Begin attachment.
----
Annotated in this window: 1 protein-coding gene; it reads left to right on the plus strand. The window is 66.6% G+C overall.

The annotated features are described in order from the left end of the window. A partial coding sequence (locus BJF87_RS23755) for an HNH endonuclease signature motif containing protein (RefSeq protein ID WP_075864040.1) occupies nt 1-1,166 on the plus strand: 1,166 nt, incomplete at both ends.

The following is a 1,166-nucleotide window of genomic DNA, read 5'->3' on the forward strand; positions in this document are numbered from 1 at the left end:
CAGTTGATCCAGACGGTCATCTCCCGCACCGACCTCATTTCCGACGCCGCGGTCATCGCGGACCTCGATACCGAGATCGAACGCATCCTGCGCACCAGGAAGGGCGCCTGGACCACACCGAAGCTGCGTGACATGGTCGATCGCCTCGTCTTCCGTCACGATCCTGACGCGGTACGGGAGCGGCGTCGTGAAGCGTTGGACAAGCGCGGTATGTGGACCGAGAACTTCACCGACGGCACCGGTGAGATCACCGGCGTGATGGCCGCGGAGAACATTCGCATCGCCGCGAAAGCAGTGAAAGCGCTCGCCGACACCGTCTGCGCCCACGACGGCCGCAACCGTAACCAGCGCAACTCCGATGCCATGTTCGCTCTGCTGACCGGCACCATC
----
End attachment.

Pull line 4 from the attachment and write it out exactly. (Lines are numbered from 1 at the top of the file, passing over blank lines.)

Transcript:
CAGTTGATCCAGACGGTCATCTCCCGCACCGACCTCATTTCCGACGCCGCGGTCATCGCGGACCTCGATACCGAGATCGAACGCATCCTGCGCACCAGGAAGGGCGCCTGGACCACACCGAAGCTGCGTGACATGGTCGATCGCCTCGTCTTCCGTCACGATCCTGACGCGGTACGGGAGCGGCGTCGTGAAGCGTTGGACAAGCGCGGTATGTGGACCGAGAACTTCACCGACGGCACCGGTGAGATCACCGGCGTGATGGCCGCGGAGAACATTCGCATCGCCGCGAAAGCAGTGAAAGCGCTCGCCGACACCGTCTGCGCCCACGACGGCCGCAACCGTAACCAGCGCAACTCCGATGCCATGTTCGCTCTGCTGACCGGCACCATC